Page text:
The cleanup work at the Tonopah Test Range is off to a late start, U.S. Department of Energy officials said.
As a result of the Department of Energy’s procurement process, the cleanup activities at the site will begin in September rather than in July, as originally planned.
Kelly Snyder, public affairs specialist for the DOE at the Nevada site office, said the procurement process used for Environmental Management activities follows the regulations contained in the Federal Acquisition Regulations and Department of Energy guidance.
“It is a structured process to ensure fair competition and pricing. The rescheduling of activities until the fall allowed for the competitive purchase of materials and equipment that improved worker safety without impacting baseline schedules,” Snyder said.
Packaging and transporting the waste in the fall versus the summer is not significantly different, Snyder said.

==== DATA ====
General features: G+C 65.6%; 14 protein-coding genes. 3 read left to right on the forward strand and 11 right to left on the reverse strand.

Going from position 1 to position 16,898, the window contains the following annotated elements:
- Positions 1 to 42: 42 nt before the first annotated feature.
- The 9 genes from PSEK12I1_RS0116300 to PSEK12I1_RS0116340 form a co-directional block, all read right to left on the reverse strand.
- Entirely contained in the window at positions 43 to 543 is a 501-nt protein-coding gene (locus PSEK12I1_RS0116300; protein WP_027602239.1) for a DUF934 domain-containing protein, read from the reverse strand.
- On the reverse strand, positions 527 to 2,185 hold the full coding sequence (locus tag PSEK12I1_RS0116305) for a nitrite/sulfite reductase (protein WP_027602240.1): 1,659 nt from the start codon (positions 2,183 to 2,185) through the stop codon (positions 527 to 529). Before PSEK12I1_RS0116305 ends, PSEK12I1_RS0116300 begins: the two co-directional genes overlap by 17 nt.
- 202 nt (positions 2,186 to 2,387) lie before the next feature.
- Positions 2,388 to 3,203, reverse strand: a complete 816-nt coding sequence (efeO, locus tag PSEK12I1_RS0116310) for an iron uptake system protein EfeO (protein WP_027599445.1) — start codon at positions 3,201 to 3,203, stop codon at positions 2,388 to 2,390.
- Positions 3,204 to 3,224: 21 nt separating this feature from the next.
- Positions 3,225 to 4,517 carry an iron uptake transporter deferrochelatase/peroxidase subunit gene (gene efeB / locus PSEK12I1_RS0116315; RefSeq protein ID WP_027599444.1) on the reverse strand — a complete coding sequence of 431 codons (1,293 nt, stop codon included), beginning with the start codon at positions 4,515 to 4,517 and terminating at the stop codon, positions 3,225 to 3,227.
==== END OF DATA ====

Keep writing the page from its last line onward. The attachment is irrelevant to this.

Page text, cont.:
“More moderate weather conditions in the fall are a benefit to worker comfort and general work conditions,” Snyder said.
The U.S. Department of Energy plans to remove 5,000 cubic feet of low-level waste from the Tonopah Test Range as part of the cleanup effort.
The soil at the Tonopah Test Range was contaminated by plutonium after operation Clean Slate II experiments were designed to determine if nuclear weapons could be accidentally set off and produce a nuclear yield.
The Energy Department’s environmental management Nevada Program has conducted cleanup activities at the Tonopah Test Range since 1996. In the late 1990s, approximately 7,400 cubic yards of radioactive contaminated material was removed and disposed of at the Nevada Test Site, now known as the Nevada National Security Site.
Officials said most of the plutonium contamination at the Clean Slate II site is at the surface or within five centimeters of the surface, however, some potentially contaminated debris is buried at an estimated depth of one meter.
Officials said the DOE’s Environmental Management Nevada Program conducts restoration work and long-term monitoring activities on the Tonopah Test Range on a routine basis.
“Restoration work can include physical cleanup, radiological surveys, monitoring, and site inspections,” Snyder said.
The last shipment of waste from the Tonopah Test Range to the Nevada National Security Site occurred in August 2016 consisting of approximately 13 cubic meters of low-level waste from site characterization activities.
The Tonopah Test Range is about 50 miles southeast of Tonopah.
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